Friday, June 17, 2011

Israel Interior Ministry Changes Procedures On Recognition of Conversions From Abroad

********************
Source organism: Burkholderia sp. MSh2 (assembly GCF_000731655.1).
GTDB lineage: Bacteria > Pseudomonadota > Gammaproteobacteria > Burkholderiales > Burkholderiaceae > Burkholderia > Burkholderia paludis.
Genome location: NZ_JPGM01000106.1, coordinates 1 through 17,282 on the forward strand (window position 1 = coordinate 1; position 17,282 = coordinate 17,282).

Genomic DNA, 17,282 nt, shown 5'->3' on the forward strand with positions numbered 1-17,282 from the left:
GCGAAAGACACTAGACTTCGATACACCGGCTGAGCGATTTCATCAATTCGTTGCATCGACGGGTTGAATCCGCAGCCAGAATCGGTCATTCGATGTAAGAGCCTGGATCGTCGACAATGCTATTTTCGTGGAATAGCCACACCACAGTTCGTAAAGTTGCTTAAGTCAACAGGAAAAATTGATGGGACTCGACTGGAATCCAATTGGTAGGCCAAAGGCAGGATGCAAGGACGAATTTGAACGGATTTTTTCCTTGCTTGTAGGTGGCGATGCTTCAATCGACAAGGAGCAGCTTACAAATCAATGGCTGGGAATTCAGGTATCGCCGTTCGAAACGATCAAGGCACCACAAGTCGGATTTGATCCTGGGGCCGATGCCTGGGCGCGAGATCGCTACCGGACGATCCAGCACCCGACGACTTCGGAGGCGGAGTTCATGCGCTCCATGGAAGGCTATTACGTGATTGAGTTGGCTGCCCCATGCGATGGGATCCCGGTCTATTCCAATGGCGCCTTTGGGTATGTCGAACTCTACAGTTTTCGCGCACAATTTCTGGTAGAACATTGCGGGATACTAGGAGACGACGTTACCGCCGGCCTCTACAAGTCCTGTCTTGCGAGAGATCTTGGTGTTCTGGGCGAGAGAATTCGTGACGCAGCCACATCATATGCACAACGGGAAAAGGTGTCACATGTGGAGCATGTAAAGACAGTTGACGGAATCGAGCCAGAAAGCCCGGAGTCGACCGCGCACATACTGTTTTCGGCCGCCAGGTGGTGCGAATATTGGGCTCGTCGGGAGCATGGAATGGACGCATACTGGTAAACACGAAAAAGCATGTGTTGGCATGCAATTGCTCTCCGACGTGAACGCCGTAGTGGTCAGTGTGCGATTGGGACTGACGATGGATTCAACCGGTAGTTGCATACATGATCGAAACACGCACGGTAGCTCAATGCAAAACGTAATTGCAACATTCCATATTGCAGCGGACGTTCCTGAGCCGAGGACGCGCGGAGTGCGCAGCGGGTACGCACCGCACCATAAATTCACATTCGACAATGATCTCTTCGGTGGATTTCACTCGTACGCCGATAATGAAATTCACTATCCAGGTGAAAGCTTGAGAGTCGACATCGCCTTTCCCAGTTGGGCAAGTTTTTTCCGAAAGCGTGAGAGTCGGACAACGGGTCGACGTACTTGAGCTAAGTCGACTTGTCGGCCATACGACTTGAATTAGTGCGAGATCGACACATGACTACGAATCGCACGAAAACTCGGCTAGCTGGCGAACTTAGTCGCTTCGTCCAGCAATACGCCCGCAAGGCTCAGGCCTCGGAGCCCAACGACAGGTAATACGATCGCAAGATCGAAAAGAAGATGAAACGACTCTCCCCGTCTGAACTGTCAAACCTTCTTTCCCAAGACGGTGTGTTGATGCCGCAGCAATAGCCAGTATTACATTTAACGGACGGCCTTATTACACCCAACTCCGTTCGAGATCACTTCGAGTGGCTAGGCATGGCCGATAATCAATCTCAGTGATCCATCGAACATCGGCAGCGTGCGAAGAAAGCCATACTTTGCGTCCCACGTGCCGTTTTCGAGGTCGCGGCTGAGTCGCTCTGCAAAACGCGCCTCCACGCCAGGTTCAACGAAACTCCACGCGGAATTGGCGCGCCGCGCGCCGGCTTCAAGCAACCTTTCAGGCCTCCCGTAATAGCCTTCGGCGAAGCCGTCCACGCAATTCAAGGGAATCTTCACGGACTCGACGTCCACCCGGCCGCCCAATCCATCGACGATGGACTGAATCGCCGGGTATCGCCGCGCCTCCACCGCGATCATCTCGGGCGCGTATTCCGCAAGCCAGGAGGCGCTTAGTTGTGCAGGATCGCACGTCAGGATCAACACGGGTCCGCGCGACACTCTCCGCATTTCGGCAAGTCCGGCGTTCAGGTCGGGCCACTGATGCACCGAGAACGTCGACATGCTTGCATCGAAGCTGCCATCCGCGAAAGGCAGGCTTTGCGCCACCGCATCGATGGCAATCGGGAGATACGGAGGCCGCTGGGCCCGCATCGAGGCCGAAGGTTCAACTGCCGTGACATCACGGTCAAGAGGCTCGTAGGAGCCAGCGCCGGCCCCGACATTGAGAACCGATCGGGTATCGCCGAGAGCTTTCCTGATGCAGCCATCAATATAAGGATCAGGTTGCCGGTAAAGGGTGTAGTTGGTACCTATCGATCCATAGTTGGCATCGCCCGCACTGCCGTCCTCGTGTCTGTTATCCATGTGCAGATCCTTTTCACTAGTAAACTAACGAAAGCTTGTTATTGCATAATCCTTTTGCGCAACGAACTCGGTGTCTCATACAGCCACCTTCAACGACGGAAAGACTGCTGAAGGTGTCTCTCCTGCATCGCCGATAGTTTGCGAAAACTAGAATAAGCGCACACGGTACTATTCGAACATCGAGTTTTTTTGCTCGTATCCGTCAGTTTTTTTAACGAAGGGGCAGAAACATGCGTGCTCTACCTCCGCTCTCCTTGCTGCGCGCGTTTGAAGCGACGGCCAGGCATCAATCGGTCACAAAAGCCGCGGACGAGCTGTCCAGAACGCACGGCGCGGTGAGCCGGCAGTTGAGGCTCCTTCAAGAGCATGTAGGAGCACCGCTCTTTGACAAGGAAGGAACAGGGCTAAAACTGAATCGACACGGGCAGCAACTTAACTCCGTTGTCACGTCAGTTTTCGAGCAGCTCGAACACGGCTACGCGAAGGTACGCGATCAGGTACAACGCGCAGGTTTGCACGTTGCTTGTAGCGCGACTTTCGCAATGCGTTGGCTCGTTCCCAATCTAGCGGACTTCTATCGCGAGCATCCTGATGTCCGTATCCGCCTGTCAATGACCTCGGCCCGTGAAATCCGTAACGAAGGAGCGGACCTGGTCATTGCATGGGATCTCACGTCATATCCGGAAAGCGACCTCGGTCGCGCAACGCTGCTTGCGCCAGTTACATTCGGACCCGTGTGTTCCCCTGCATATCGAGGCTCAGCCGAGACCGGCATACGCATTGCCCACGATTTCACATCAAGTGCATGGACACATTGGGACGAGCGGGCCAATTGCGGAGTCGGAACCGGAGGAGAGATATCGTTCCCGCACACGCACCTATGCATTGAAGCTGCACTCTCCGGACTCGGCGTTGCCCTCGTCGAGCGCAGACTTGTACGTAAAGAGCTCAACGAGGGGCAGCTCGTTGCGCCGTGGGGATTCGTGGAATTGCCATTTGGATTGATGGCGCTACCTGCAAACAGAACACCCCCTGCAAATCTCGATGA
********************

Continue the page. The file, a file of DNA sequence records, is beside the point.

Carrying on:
In the convoluted politics of religious identity in Israel, the Israeli Interior Ministry has declared that the Jewish Agency will decide on whether particular Orthodox Jewish conversions abroad will be recognized for purposes of permitting an individual to immigrate under the Law of Return.  The Jerusalem Post reported this week that under the new arrangement the country's Chief Rabbinate will be consulted only in "isolated cases" where questions arise.  The problem arises from a decision by the Chief Rabbinate several years ago to limit which Orthodox Jewish conversions from the United States it would recognize.  Under a High Court decision, anyone converted by a recognized Jewish community abroad qualifies for entry under the Law of Return. However the Interior Ministry never formulated a policy on how to define a recognized community, and instead deferred to the Chief Rabbinate. This has led to a growing number of applications by U.S. and Canadian converts for immigration under the Law of Return being rejected. The change in policy, which will lead to recognition of a broader group of conversions, presumably moots a lawsuit filed in May on behalf of a Canadian who was refused citizenship under the Law of Return. [Thanks to Joel Katz (Relig. & State in Israel) for the lead.]